-아서 / -어서 – “because”

Something you may have noticed if you’ve read through a few of my song translations/vocabulary lessons is that there are many ways to say “because” in Korean. There are 1 or 2 that carry an extra nuance of some kind, and there are 1 or 2 that only get used in certain situations. This one – 아서 or 어서 – is not one of those. It just simply means “because”, or “so”, depending on how you like to translate it. You’ll see via the examples below.


How to attach it:

This particle is used with verbs, adjectives, and nouns. It attaches a little differently to nouns than to the rest.

Verb and adjectives: Follow these rules. It is not necessary to conjugate the verb or adjective into the past or future tense. The verb or adjective in the second clause will be conjugated to indicate the tense of the sentence.

Nouns: There are 2 ways, both acceptable, but the 2nd way is more commonly used.

1: Attach -이어서 to nouns that end in a consonant, and -어서 to nouns that end in a vowel. Eg: 내가 가수어서 = “because I’m a singer” or I’m a singer, so…”

2: Attach -이라서 to nouns that end in a consonant, and -라서 to nouns that end in a vowel Eg: 내가 가수라서 = “because I’m a singer” or I’m a singer, so…”

Finally, it’s fairly common for the -서 to be omitted when this particle is attached, leaving you with just -아 / -어 / -이라 / -라 etc. I feel like this happens more often with -라 / -이라 than with the other versions.

Examples:

Sea:
어떤 이들은 회사가 작아서 제대로 못 뜰거래. ~ “Some said that because our company was small we’d never truly make it.”
Original adjective: 작다 – to be small

Cypher 4:
숨쉬고 있어서 I’m sorry bae. ~ “I’m sorry for breathing, bae.”
Literal translation: “Because I’m breathing, I’m sorry, bae.” This is the Korean way to phrase “Sorry for…” or “Thank you for…”
Original verb: -고 있다 – to be doing

Save Me:
Thank you 우리가 돼줘서 ~ “Thank you for becoming ‘us’.”
Same as the previous example. Literal translation: “Thank you, because you became ‘us’.”
Original verb: 되다 – to become + –어주다

Agust D (by Agust D):
니 밥그릇 뺏은 게 나라서 나 미안해 boy ~ “I’m sorry that the one who took your rice bowl [livelihood] away was me, boy.”
Original noun: 나 – I, me

Awake:
할 수 있는 게 나 이것뿐이라서. ~ “Because this is the only thing I can do.”
Original noun: 이것 – this, this thing + 뿐 – “only”

치리사일사팔 (724148) (by Agust D):
지난 일이라 얘기하는데. ~ “I’m talking about this because it’s in the past.”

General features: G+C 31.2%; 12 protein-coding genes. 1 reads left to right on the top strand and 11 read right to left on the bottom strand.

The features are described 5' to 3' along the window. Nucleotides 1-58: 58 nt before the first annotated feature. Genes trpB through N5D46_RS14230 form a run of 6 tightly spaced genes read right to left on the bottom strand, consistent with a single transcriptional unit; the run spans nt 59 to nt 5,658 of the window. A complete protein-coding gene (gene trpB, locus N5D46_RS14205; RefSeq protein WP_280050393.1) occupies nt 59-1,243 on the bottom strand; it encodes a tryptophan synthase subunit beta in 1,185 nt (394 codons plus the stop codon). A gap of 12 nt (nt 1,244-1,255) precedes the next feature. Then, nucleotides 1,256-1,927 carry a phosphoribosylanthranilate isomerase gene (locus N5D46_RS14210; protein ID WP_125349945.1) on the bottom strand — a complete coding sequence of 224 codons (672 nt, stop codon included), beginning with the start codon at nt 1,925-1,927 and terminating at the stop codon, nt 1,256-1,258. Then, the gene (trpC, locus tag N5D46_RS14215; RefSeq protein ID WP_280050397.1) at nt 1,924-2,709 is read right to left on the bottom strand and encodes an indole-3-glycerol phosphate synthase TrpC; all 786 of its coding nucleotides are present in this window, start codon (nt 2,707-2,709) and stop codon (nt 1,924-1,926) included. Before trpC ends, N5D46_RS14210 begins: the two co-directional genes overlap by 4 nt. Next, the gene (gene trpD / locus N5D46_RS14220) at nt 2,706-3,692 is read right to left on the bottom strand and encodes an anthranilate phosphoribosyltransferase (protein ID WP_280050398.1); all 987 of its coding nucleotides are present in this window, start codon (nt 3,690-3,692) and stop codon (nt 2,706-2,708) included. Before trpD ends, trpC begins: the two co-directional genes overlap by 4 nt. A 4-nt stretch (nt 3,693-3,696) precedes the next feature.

Original noun: 일 – a thing, a matter


그래서

You may sometimes see sentences that begin with 그래서. If you look this up in the dictionary, the definition is “so” or “therefore”. However, 그래서 is actually the verb 그렇다 (to be like that) with 어서 attached to the root (using some weird grammar rules because ㅎ is considered an irregular consonant when attaching particles). So the literal translation of it would be “Because it’s like that…”, or “It’s like that, so…”

This doesn’t change the meaning of anything, but I thought it would be interesting to know. When I was just a rookie Korean learner, I felt there were so many words popping up that started with 그 and looked similar to each other and to other grammatical principles. It was a bit overwhelming. It helped me a lot when I realized and understood that they were not just words to memorize, but they were made up of 그렇다 plus a grammatical principle.

Examples:

Friends:
그래서 더 특별한 걸까? ~ “Is that what makes it more special?”
Literal translation: “Is it because of that that it’s more special?”

Magic Shop:
그래서 조급했고 늘 초조했어. ~ “So I was impatient and constantly restless.” OR “Because of that, I was impatient and constantly restless.”


Bonus lesson:

There is another grammatical principle that I don’t think I’ve ever seen in writing, but is used in speech a lot that means exactly the same thing and is used in the same way as -아서 / -어서. In fact, I didn’t learn it from the course I used to study Korean. I kept hearing Jimin and V – and probably the others too – use it while talking, and I had to look it up online:

-아 가지고 / -어 가지고

Notice there is a space between the words. The meaning is identical to -아서 / -어서 but my experience has been that it’s only used in speaking, while -아서 / -어서 is commonly used in writing as well.